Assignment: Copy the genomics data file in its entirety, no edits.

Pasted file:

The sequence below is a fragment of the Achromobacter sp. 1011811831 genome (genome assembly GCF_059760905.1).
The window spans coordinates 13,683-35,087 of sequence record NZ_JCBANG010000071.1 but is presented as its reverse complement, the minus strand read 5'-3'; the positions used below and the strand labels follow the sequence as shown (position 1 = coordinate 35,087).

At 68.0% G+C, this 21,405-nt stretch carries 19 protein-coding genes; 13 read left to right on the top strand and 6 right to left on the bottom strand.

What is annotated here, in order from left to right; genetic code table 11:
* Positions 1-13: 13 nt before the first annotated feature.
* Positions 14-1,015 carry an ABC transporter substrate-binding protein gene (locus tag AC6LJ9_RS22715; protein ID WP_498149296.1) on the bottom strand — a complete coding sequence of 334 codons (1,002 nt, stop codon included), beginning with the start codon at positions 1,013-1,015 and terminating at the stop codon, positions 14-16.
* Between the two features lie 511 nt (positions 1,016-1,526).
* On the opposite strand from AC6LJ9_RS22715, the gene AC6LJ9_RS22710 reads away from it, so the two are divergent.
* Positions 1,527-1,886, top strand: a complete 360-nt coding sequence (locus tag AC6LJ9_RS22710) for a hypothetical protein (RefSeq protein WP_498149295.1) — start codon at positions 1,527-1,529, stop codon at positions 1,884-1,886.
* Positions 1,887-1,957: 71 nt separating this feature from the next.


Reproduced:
The sequence below is a fragment of the Achromobacter sp. 1011811831 genome (genome assembly GCF_059760905.1).
The window spans coordinates 13,683-35,087 of sequence record NZ_JCBANG010000071.1 but is presented as its reverse complement, the minus strand read 5'-3'; the positions used below and the strand labels follow the sequence as shown (position 1 = coordinate 35,087).

At 68.0% G+C, this 21,405-nt stretch carries 19 protein-coding genes; 13 read left to right on the top strand and 6 right to left on the bottom strand.

What is annotated here, in order from left to right; genetic code table 11:
* Positions 1-13: 13 nt before the first annotated feature.
* Positions 14-1,015 carry an ABC transporter substrate-binding protein gene (locus tag AC6LJ9_RS22715; protein ID WP_498149296.1) on the bottom strand — a complete coding sequence of 334 codons (1,002 nt, stop codon included), beginning with the start codon at positions 1,013-1,015 and terminating at the stop codon, positions 14-16.
* Between the two features lie 511 nt (positions 1,016-1,526).
* On the opposite strand from AC6LJ9_RS22715, the gene AC6LJ9_RS22710 reads away from it, so the two are divergent.
* Positions 1,527-1,886, top strand: a complete 360-nt coding sequence (locus tag AC6LJ9_RS22710) for a hypothetical protein (RefSeq protein WP_498149295.1) — start codon at positions 1,527-1,529, stop codon at positions 1,884-1,886.
* Positions 1,887-1,957: 71 nt separating this feature from the next.